James Moore wrote:
So I have to ask - is JRuby a good thing for the Ruby community, as opposed
to the Java community? To me - admittedly, someone without a huge depth of
Ruby experience - it's not an obvious good idea.
Very few things are. If it gets support and ends up being Done Right - e.g. with good bidirectional integration. I'm thinking along the lines of Nemerle in .NET - one of the few non-MS .NET languages that a) actually adds new features instead of just rephrasing C#, and b) very nicely transparently both consuming the framework, and creating interoperating assemblies.
The best I can say is that I expect that it will be a good thing for someone. Since Java pays my bills, I wouldn't complain if JRuby brought benefits on that side of the fence. And then again, you get things like very decent support for newer W3C standards in Java libs soon, and being able to at least bite your teeth on them earlier -and- using a language you prefer is good for Rubyists too.
(PS: For those looking for a new language to play around with, and partial to ML-likes, or those that want to learn some functional programming from the lighter side of things, I can strongly recommend Nemerle. The optional indentation-based syntax I find easier to understand than Haskell's, the OO is more familiar than OCaml's take on that, AND you get the whole of .NET thrown in for good measure for instant "real-world" programming possibilities. No, I'm not a member of the project ;P)
The JVM is great for running client apps. On the server side it's less than
useful; it's just another layer on top of the operating system. Servers
have a well-understood interface, and putting something like .Net or the JVM
on them just gets in the way. Sure, it may be handy for some very strange
edge cases, but Ruby runs on all the environments that the mainstream cares
about - Unix variants. (OK, and you can run Ruby on Windows, but almost no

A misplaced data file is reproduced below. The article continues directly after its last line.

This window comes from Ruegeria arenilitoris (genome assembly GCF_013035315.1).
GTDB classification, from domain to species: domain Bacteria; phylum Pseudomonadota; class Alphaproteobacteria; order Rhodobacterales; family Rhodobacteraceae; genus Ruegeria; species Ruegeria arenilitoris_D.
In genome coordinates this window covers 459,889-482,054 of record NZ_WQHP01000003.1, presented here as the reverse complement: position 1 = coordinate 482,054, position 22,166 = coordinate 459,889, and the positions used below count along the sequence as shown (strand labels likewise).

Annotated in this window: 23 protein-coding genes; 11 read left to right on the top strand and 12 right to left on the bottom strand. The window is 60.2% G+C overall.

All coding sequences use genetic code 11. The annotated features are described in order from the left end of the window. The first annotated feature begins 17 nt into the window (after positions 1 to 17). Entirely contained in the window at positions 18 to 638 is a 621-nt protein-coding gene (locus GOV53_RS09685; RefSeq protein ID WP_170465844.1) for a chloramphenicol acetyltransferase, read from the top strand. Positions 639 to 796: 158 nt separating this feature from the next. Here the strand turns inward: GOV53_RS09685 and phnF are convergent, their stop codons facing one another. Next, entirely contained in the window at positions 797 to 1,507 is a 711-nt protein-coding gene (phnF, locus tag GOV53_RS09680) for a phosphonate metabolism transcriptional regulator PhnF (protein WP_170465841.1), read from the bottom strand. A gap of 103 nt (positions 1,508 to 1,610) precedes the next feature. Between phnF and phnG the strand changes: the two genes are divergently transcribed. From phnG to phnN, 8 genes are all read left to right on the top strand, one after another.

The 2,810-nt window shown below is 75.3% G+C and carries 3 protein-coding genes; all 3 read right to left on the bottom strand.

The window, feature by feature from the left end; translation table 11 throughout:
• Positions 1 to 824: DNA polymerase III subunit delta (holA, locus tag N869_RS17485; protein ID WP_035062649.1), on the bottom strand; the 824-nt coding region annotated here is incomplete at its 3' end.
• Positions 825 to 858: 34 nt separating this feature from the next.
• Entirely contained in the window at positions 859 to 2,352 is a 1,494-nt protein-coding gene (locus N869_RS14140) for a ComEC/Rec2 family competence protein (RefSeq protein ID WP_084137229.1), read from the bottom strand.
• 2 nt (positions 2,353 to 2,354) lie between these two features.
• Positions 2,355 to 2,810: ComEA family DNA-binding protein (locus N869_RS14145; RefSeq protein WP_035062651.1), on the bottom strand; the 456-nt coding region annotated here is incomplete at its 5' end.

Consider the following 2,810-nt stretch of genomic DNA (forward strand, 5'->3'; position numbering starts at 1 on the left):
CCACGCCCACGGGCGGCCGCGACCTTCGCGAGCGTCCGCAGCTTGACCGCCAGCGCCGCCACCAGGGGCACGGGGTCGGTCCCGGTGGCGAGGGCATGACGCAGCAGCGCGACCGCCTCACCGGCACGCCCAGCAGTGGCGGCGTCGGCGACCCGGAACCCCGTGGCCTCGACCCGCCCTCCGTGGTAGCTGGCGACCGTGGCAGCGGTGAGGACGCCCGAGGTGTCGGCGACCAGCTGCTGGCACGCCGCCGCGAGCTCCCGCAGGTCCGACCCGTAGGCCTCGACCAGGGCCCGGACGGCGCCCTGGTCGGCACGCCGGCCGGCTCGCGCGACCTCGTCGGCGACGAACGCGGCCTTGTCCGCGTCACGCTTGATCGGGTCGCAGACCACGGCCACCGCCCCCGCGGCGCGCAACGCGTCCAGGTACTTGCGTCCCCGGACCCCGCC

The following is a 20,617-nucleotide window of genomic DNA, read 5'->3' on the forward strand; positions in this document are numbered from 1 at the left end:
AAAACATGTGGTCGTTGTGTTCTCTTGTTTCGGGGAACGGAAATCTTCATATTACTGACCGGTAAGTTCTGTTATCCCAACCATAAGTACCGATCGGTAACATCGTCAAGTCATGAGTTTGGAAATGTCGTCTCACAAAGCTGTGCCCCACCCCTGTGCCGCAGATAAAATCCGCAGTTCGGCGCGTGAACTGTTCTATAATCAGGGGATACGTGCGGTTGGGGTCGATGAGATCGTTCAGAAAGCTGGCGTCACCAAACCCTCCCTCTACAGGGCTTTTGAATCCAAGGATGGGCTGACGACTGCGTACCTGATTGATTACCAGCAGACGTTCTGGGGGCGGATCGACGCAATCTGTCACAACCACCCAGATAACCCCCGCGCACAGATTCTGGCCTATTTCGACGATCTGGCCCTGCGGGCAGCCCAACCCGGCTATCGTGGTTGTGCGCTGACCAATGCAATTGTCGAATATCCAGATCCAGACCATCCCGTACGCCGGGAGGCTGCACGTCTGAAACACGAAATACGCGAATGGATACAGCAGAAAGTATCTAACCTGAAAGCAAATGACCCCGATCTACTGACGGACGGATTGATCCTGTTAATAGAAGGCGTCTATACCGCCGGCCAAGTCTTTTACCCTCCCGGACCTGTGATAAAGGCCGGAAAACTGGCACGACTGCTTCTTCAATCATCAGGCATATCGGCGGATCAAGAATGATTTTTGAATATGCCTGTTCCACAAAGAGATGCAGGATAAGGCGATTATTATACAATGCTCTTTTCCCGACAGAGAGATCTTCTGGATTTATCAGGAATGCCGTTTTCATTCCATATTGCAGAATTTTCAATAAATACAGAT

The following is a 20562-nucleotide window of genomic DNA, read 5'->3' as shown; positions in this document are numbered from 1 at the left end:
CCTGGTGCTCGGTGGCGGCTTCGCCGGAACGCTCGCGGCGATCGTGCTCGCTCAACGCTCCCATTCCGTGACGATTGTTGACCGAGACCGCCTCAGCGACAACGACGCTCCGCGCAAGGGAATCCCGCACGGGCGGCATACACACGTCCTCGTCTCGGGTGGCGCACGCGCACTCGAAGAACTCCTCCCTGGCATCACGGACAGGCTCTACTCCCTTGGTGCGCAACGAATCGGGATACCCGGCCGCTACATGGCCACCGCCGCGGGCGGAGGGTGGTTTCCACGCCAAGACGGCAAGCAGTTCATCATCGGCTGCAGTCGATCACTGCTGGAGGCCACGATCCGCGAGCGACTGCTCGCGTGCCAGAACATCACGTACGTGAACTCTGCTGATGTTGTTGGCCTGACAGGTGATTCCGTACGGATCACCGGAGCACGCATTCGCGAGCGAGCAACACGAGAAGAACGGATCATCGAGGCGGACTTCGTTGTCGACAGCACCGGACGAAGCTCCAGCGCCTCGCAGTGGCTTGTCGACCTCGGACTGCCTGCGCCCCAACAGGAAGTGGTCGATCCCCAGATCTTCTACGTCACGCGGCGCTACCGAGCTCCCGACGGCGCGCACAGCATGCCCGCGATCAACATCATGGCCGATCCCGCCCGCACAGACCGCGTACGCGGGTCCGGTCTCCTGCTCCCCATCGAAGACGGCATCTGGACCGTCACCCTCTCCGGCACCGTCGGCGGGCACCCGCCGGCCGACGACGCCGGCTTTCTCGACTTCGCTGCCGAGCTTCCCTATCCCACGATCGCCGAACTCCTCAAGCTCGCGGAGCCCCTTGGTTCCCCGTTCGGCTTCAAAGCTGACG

one will for production servers.)
You also obviously don't have great experience with with Java either. J2EE - mostly server-side computing is the single most successful application of the language bar none.
Desktop Java started out on the wrong foot and only barely caught on lately. The GUI toolkits are to blame for a lot of it. First came AWT, which was a pretty sub-par "smallest common denominator" GUI toolkit; to add insult to injury, AWT saw use with the earlier VMs which gave birth to the low speed myth - that one was quite justified then. Then came Swing. I have a strong love / hate relationship to Swing - I learned GUI coding on it, the Bean-structure API is still by far my favourite approach, and it has a great structure to code UIs in in source code as opposed to using a visual window editor. (I never quite got the hang of those, and am very willing to enter into long-winded flamewars with Visual Studio monkeys on how a good handcodable GUI is useful and how my preference is not a flaw.) However, Swing looked horribly for very long before Sun realised users want integration with their existing setup - AFAIK, only the upcoming Java 1.6 will actually use native APIs to draw controls to get a native look. 1.5s Swing looks passable until you heavens forbid change font resolution in Windows to Large fonts, when you get pixelated hell. And the fact subpixel font antialiasing isn't get annoying too.
Another problem with that is that Sun should have done one thing - added native binary emit features to javac. The part of the tutorial that says you have to call "java some.silly.class.Name" to run an app is just laughable, and just emitting a simple binary that would use JNI to start a VM in the process and start the program wouldn't hurt. This is where .NET frankly obliterates it, none of its idioms look out of place.
I'm guessing that for embedded devices Ruby isn't going to be a player, but
maybe I'm wrong and JRuby on something like a phone would be a huge plus.
I think someone ported Ruby to a Nokia tablet PC. For quick glue jobs and batches, it might be workable.
Adding a JVM layer means you can interface to Java libraries, sure, but how
important is that? Most of the time things provide interfaces in C, and
Ruby will accumulate ways of using those. Seems like a time-limited problem
here that would lock Ruby into a Java-centric world.
The Java-centric world is HUGE. You also get instant binary compatibility on all platforms and your only native dependency becomes the JVM, which is fairly well supported on all manners of stuff. Sure, Ruby works most of the time if you get all your dependency maintainers to provide Windows DLLs and your deployment boxes have gcc and devel libs to compile extensions.
Except not all native Ruby extensions have Windows ports available, and not all deployment boxes have GCC, and if deploying on a Debian box, odds are you won't have devel libs for everything installed, and then you're screwed. Most Java deployment is copying a JAR / WAR / EAR around.
Running on the JVM will mean that anything coded in C won't run, no?
Libraries that need screaming performance for particular carefully chosen
optimized bits aren't going to work with the JVM, and it strikes me as
bizarre to code in Java for performance.
As I said. Everything and its mum has a Java version these days, it's improbable you couldn't find an equivalent. Or ten. For screaming performance, there's always JNI to make a fast implementation - the Subversion bindings for Java do this for example.